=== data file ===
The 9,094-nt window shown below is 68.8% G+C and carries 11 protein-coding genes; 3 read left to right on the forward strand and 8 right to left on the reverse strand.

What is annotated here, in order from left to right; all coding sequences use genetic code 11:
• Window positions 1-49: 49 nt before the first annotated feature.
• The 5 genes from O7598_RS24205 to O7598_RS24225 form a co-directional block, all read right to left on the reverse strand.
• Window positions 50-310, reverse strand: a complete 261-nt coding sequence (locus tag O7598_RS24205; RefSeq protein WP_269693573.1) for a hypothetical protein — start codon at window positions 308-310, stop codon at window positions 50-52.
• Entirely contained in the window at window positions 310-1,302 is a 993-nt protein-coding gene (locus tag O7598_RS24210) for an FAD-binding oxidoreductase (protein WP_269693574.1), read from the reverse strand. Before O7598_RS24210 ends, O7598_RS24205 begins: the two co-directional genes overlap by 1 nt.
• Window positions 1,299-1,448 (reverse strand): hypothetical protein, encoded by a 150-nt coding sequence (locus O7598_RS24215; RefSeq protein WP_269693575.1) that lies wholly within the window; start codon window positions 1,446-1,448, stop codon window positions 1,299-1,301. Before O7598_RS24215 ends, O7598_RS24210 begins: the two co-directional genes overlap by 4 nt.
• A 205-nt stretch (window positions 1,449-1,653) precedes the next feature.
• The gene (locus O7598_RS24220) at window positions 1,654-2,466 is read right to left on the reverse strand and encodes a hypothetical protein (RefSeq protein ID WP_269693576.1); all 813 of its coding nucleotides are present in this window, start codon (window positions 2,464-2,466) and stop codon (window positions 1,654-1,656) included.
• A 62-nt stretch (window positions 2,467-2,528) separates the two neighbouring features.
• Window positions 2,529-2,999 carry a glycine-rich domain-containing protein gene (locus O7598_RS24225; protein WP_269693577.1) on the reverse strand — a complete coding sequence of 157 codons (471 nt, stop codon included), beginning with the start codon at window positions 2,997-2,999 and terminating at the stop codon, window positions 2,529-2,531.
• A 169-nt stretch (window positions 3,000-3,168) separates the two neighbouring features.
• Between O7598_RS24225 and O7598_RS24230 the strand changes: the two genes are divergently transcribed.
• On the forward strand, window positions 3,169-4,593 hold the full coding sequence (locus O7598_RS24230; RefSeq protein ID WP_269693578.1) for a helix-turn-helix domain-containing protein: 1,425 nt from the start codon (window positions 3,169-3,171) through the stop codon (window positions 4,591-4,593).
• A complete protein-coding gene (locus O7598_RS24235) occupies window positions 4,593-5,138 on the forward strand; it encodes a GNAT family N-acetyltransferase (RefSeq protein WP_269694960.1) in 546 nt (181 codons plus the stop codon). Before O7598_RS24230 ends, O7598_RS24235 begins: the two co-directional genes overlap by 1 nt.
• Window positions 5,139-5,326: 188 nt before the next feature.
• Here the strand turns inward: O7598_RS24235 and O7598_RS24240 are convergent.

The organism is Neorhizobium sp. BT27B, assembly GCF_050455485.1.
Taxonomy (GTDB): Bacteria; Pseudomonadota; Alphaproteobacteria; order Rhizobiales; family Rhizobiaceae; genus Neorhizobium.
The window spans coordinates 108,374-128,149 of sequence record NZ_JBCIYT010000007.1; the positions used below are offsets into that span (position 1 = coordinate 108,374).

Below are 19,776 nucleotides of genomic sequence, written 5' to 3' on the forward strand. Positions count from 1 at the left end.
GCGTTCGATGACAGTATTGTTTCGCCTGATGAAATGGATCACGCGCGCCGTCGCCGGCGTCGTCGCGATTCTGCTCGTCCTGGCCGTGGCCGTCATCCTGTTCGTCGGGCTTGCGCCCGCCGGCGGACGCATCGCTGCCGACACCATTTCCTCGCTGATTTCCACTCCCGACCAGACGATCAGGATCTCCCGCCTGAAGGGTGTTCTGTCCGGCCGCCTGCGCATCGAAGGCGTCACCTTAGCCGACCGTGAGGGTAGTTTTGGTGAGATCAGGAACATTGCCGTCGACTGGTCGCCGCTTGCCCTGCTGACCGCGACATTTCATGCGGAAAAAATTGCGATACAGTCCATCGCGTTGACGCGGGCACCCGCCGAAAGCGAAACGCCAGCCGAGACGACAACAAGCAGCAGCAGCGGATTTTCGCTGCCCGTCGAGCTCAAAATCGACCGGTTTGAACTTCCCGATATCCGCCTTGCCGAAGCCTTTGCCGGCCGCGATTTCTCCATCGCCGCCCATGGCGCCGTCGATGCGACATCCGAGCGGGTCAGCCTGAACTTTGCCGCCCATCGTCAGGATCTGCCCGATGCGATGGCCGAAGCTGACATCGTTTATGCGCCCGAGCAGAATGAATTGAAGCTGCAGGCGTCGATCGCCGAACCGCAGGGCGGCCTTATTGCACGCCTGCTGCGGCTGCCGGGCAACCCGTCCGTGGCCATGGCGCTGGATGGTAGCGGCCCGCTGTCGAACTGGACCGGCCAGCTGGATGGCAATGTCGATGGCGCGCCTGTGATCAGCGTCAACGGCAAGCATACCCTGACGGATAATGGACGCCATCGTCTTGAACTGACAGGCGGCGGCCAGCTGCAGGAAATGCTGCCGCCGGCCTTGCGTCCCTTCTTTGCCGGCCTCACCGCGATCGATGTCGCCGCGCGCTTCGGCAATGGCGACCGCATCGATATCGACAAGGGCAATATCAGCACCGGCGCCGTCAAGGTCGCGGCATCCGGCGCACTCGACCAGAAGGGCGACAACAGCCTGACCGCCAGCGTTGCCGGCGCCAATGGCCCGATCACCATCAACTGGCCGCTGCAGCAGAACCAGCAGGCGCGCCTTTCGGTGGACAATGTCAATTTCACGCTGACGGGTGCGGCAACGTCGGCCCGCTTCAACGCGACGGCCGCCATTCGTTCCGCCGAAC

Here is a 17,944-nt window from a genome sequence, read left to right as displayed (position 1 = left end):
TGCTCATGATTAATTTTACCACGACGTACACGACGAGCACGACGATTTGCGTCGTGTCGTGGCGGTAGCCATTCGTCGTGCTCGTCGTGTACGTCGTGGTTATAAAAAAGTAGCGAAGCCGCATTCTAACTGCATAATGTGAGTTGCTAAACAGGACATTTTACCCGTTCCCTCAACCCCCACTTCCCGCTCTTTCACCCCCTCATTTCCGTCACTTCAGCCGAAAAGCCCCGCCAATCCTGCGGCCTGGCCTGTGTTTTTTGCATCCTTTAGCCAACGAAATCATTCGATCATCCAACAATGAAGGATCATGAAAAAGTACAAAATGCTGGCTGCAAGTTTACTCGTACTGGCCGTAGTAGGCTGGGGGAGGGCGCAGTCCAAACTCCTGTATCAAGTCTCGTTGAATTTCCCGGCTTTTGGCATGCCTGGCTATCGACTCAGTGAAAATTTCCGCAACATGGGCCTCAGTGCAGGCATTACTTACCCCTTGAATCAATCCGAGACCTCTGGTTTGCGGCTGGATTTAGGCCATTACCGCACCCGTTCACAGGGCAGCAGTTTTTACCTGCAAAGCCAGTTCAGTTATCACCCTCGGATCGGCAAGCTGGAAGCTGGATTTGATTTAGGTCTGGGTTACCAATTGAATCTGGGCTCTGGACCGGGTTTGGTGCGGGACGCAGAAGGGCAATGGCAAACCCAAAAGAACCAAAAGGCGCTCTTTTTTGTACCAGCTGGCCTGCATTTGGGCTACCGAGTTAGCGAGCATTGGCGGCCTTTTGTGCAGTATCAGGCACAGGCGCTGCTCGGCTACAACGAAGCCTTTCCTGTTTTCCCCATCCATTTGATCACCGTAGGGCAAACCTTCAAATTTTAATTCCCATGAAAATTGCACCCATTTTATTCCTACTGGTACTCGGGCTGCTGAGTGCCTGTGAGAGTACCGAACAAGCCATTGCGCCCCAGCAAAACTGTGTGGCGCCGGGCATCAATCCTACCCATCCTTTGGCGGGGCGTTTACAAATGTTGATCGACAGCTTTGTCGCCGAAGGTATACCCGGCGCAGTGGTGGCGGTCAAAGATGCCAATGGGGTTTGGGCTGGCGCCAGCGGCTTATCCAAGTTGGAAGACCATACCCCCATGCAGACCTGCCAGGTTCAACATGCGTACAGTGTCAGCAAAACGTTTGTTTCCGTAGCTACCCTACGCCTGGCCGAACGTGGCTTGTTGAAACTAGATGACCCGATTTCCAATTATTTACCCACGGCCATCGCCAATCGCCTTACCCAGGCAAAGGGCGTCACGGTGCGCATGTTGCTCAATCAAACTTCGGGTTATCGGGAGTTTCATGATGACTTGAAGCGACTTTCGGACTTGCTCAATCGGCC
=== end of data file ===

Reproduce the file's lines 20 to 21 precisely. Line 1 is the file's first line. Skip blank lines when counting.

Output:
The window spans coordinates 108,374-128,149 of sequence record NZ_JBCIYT010000007.1; the positions used below are offsets into that span (position 1 = coordinate 108,374).

Below are 19,776 nucleotides of genomic sequence, written 5' to 3' on the forward strand. Positions count from 1 at the left end.